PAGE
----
Here, then, is how I read Philebus 14c-15c. Socrates tells us, on the one hand, that one-many puzzles concerning SENSIBLES are commonplace and childish, but, on the other, that one-many puzzles concerning FORMS are not commonplace and far from childish. The latter puzzles are, as Socrates puts it at 14b8-15c2, "problems of the one and many...that cause all sorts of difficulties if they are not properly settled, but promise progress if they are".

The relevance of this passage to the TMA is this. The TMA, as I read it, is meant to establish that each form of largeness generated by the regress is many because it has been pluralized by its many predicates. But OM, which contributes to the regress, also establishes that each form of largeness is one because it is one *over* its many participants. The problem, then, is that the premises of the TMA entail that each form of largeness generated by the regress is both one and many. This is a one-many puzzle about FORMS, not a one-many puzzle about SENSIBLES. Consequently, if we are to take Philebus 14c-15c seriously, we should read Plato as recommending there that we take the TMA (as I have reconstructed it) seriously. This involves taking seriously the premise that a FORM is pluralized by its many predicates, even as one dismisses as commonplace the claim that a SENSIBLE is pluralized by its many predicates.

(2) Even if I am right about the Philebus passage, you claim that it is an "unjustified leap" to attribute to the Socrates of the *Parmenides* (or to the Socrates of the middle dialogues) a principle that is taken seriously by the Socrates of the *Philebus*. I imagine you think this because there are two different dialogues in play here.

In reply, I admit that I am making an inference here, but I deny that the inference is an "unjustified leap". The entire tenor of Philebus 14c-15c is vritually identical to the tenor of Socrates' speech in the *Parmenides*. In the speech Socrates finds COMMONPLACE the claim that HE is both one and many (one because he is one among many, many because he has many parts). As he puts it there (129c4): "But if someone should demonstrate that I am one thing and many, what's astonishing about that?" This is echoed at Philebus 14c-d and 14e (see above). In the speech Socrates finds FAR FROM COMMONPLACE the claim that FORMS are both one and many. As he puts it there (129c2-3): "If [someone] could show that the kinds and forms themselves have in themselves these opposite properties [such as one and many], that would call for astonishment." This is again echoed at Philebus 14e-15c (see above). It is frankly inconceivable to me that Plato did not see the connection between these dialogues when he wrote the *Philebus* (which, many acknowledge, post-dates the *Parmenides*). So if the Socrates of the *Philebus* thinks that forms are pluralized by virtue of having many predicates, and Plato is virtually quoting Socrates' speech from the *Parmenides* in the relevant portion of the *Philebus*, then it is far from an "unjustified leap" to attribute to the Socrates of the *Parmenides* the claim that forms are pluralized by virtue of having many predicates.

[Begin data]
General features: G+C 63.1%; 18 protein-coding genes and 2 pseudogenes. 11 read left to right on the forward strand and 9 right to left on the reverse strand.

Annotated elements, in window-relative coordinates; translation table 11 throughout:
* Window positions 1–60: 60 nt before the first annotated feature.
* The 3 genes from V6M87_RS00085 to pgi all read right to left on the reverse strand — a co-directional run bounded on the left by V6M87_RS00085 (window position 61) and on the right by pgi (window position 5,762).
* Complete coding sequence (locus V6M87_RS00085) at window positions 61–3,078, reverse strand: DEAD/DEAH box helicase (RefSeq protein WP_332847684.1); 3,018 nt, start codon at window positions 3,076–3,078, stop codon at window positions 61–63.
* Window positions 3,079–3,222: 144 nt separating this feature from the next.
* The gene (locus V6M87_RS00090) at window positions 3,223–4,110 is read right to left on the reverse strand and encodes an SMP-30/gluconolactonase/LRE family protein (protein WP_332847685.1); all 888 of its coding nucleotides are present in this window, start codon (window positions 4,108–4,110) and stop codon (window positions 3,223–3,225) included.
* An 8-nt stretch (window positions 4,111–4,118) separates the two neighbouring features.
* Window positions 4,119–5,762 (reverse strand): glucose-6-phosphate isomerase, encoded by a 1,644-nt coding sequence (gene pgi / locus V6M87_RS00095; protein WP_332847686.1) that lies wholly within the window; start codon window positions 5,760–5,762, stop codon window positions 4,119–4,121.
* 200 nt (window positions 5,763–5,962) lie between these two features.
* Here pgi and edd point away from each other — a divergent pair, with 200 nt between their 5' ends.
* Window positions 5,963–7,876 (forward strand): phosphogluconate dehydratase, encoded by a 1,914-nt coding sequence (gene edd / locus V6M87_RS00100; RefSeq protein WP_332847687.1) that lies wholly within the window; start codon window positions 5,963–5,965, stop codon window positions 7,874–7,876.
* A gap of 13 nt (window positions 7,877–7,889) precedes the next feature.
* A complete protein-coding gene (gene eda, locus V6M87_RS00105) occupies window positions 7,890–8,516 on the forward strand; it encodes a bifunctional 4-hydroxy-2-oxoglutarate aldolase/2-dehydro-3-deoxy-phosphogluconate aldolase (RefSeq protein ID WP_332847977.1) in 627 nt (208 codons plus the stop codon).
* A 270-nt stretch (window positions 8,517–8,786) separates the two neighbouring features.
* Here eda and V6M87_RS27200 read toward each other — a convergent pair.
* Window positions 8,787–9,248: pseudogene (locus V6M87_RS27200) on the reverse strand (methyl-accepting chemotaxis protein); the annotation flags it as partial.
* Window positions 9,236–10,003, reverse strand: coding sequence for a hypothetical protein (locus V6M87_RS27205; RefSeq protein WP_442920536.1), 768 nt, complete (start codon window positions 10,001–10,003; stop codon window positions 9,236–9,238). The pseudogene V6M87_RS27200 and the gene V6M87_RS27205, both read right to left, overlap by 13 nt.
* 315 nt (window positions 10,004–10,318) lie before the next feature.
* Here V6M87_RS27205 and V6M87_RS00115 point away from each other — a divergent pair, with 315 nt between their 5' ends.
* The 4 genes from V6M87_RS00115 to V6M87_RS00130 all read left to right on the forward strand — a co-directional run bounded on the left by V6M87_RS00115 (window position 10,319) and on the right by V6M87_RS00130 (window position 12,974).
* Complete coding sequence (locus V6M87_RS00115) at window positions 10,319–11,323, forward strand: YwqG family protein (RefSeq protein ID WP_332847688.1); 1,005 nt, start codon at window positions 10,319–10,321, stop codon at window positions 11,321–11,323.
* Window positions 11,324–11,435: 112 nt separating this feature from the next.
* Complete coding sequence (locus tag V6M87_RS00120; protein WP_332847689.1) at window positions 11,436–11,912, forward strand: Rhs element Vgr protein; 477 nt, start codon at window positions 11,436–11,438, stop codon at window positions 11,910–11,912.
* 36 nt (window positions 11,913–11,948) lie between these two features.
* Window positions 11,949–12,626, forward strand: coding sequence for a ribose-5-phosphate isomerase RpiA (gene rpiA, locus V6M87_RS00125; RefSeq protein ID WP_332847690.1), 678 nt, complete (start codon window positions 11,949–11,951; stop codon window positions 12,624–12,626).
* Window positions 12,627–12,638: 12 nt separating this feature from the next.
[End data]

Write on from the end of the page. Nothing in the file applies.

(3) You say that, even if Plato accepts that a form is pluralized by its having many predicates, there is only one predicate at issue in the TMA, namely "large". This poses a problem for me, and I answer it as follows. The TMA establishes a hierarchy of forms of largeness, L1, L2, L3, L4, etc. such that L1 partakes of L2, L3, L4, and so on, L2 partakes of L3, L4, and so on, etc...In short, every form in the sequence partakes of the forms that appear later in the sequence. This means that L1 partakes of L2, partakes of L3, partakes of L4, and so on. Thus, many predicates are true of L1: "partakes of L2", "partakes of L3", "partakes of L4", etc... And similarly for all the other forms in the sequence. Thus, it is a consequence of the TMA assumptions that each form in the hierarchy has many DIFFERENT predicates.

I could also answer it by giving up on the idea that the TMA assumes that a form is pluralized by its predicates, and insisting that the TMA assumes instead (see previous comments) that a form is pluralized by its parts. The reasoning would go as follows. OM, SP, and NI entail that L1 partakes of L2, L3, L4, and so on. But what is the relevant conception of partaking governing the TMA? Arguably it is the same conception of partaking that is at issue in the Whole-Part Dilemma (which comes just before the TMA), namely that for X to partake of Y is for Y (or a part of Y) to be in (i.e., to be a part of) X. If this is correct, then it follows from the fact that L1 partakes of L2, L3, L4, etc.. that L2 (or part of L2), L3 (or part of L3), L4 (or part of L4), etc... are all parts of L1. Hence, L1 has many parts. If a form is pluralized by its parts, then it follows directly that L1 is many. Mutatis mutandis for L2, L3, L4, etc... So even if you are right that there is only one predicate at issue in the TMA, there is good reason to believe that Plato would still want to insist that the assumptions of the TMA are sufficient to conclude that each form generated by the regress is infinitely many.